Children are paid 10,000-20,000 leones ($3-6) a day and 40,000 leones if they find diamonds. In Kenema, to the east of the capital, and Koidu around 3,000 children are estimated to be working in the mines, but there are no official figures and the number might be much higher, Konteh said. Youths work either in mines, open pit.

graff white diamond setRebels Seize Diamond Mining Areas in Central African Republic

A new alliance of three rebel groups in the Central African Republic (CAR), which has taken control of five towns in northern-central areas, could jeopardize a complex peace process that has been under way since 2007.

The rebel alliance seized control of the northern towns of Ndele and Bamingui in the last few days, and has now also seized Bria, a central-northern town in the country's diamond-mining area. On December 18, 2012 following an appeal from CAR President Francois Bozize, Chadian troops entered CAR to join the government army in re-taking the captured towns. In a statement sent to AFP on December 17, the alliance said that unless Bozize's administration agrees to discuss their grievances over peace terms, the insurgents will do all they can "to change, sooner or later, this predatory regime".

The towns in rebel hands are Ndele, Sam-Ouandja, Ouadda, Bamingui and Bria, hundreds of people have been displaced from their homes in Sam-Ouandja and Ndele. The organisation noted that the towns' residents faced "restricted access to assistance and social services, and loss of personal belongings and livelihoods".

Medecins Sans Frontieres (MSF), the Danish Refugee Council, and the French Red Cross, which work in Ndele and other nearby towns, have evacuated their staff to the capital, Bangui. MSF is maintaining a minimum presence at the hospital in Ndele.

"The humanitarian community is deeply concerned about the humanitarian impact on the civilian population and urges all parties to observe strictly international humanitarian law, ensure that humanitarian access and space are unhindered as well as protect civilian lives and livelihoods," Modibo Toure, acting UN resident and humanitarian coordinator in CAR, said in a December 18 statement.

Thierry Vircoulon, Central Africa project director for the think tank International Crisis Group, told IRIN that the rebels were "progressing quite fast and they constitute a real threat for the regime".

"They managed to unite and they are sufficiently well-equipped to challenge the CAR'S army and, except for the Chadian army, no force can prevent them from taking the road to Bangui at this stage," he said.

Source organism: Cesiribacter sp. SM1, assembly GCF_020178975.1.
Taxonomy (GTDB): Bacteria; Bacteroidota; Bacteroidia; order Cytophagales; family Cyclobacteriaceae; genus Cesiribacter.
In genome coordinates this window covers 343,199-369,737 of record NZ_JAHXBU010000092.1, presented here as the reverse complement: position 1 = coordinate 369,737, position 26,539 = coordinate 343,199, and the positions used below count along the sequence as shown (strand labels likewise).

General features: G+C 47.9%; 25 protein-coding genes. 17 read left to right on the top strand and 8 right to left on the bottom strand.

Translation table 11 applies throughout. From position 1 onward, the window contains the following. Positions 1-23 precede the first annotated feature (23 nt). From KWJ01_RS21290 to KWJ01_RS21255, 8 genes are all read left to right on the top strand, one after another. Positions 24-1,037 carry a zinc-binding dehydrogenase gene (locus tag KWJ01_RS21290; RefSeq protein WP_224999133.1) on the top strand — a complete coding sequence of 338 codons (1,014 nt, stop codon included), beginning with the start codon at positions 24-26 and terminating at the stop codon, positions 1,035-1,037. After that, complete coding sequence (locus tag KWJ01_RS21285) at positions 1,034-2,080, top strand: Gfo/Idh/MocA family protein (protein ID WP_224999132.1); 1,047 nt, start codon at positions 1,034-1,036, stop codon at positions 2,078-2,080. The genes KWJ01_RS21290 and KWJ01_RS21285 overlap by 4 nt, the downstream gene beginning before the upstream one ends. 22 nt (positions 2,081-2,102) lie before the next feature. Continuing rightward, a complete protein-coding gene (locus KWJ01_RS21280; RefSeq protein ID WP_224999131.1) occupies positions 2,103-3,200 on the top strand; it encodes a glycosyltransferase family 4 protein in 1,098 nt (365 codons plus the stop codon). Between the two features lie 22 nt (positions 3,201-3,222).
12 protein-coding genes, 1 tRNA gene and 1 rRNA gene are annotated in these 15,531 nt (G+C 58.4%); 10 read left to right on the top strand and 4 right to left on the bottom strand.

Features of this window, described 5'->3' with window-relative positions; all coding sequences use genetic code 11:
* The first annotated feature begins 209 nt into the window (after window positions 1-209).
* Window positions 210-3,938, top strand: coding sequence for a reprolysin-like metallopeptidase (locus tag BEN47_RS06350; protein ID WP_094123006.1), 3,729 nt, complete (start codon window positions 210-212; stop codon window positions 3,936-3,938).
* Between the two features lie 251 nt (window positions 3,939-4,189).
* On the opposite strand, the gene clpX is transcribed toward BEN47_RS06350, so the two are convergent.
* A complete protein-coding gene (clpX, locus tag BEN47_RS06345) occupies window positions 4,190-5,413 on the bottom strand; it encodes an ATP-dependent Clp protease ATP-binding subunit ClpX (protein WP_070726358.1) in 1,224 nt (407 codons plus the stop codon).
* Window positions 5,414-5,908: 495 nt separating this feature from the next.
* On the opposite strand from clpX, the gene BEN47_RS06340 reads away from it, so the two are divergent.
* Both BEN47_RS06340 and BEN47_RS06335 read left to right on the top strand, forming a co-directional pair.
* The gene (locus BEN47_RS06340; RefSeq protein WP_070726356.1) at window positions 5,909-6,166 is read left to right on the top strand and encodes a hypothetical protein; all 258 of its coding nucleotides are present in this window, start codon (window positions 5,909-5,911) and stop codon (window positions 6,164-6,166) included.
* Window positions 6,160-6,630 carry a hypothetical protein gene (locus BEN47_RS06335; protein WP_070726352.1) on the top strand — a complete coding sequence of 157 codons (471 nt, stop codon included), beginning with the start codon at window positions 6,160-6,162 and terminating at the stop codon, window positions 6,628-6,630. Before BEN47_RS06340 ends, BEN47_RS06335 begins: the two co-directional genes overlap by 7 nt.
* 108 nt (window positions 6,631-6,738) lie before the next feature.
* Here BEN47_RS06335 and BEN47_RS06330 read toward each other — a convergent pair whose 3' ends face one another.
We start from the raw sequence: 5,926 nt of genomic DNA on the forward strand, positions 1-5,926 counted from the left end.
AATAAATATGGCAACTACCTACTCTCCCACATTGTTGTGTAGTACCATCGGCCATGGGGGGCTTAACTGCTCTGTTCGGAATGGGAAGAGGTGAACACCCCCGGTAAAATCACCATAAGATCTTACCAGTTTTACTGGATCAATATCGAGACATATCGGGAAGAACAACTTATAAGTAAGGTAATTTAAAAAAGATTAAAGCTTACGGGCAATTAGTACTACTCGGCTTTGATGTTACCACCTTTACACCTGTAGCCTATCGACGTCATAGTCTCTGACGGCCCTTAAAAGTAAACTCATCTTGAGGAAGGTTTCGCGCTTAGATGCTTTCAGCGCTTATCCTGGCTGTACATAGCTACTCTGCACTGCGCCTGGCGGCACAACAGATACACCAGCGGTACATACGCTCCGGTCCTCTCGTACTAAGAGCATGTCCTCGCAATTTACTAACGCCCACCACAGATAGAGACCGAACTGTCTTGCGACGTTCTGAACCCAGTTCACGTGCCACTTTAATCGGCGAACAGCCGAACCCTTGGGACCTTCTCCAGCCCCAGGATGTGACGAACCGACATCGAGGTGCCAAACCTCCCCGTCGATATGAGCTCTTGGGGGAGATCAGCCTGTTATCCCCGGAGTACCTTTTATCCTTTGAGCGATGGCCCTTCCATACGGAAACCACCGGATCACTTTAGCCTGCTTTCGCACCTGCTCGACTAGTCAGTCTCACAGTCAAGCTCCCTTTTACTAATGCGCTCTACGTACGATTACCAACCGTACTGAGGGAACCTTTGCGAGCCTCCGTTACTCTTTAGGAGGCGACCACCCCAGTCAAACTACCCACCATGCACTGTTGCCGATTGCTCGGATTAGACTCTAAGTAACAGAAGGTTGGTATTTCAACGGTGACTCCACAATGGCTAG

Rebel demands

gia color scaleAn earlier alliance statement sent out a lei list of political and military demands and made a cessation of hostilities condition a on the government's agreement to hold talks with them.

The rebels want: the implementation of the recommendations of the Inclusive Political Dialogue, which was held in 2008 among government, civil society, the opposition and the rebels; financial compensation for the rebels; the release of political prisoners; and the opening of an investigation into the disappearance o former CPR (Convention of Patriots for Justice and Peace) leader Charles Massi and other "crimes':

The statement denounced, among other things, "the exclusion and the contempt, the favouritism and the tribalism" of the head of state and his family, as well as "the looting of the wealth of Central Africans by the government authorities who are supposed to protect them”.

Irish Ring
The authorities have not responded officially to the seizure of Bamingui or Bria, or to the creation of the new alliance, though the latest army communiqué, dated December 12, noted the rebel capture of Ndele. The capture of these towns is a direct challenge to the government," Vircoulon said. "The demands of the rebels are very clear and illustrate a high level of dissatisfaction with the peace process. They basically consider that the peace process is unfinished business and needs to be reactivated."

The new politico-military alliance is called Seleka CPSK-CIIP-UFDR, and was officially launched in a press release signed by the three leaders on December 16.1t is made up of the Wa Kodro Salute Patriotic Convention (CPSK), chaired by Nureldine Adam; CPJP, chaired by Dhaffane Mohamed Moussa; and a dissident faction of the Union of Democratic Forces for Unity (UFDR), chaired by Michel Djotodja.

The first two groups have signed peace deals with the government and were supposed to have laid down their arms.

Jewellery SetA number of government soldiers have been captured or are missing. Twenty-two soldiers captured during the seizure of Sam-Ouandja on December 10 are still in the hands of their captors. Additionally, between 10 and 30 are untraceable since the fall of Bamingui, according to sources that also mention the disappearance of vehicles and other military equipment.

This sudden resurgence of hostilities in northern CAR could jeopardise the peace process and the signing of the Comprehensive Peace Agreement between the government and three rebel movements APRD (Popular Army for the Restoration of Democracy); UFR (Union of Republican Forces); and UFDR.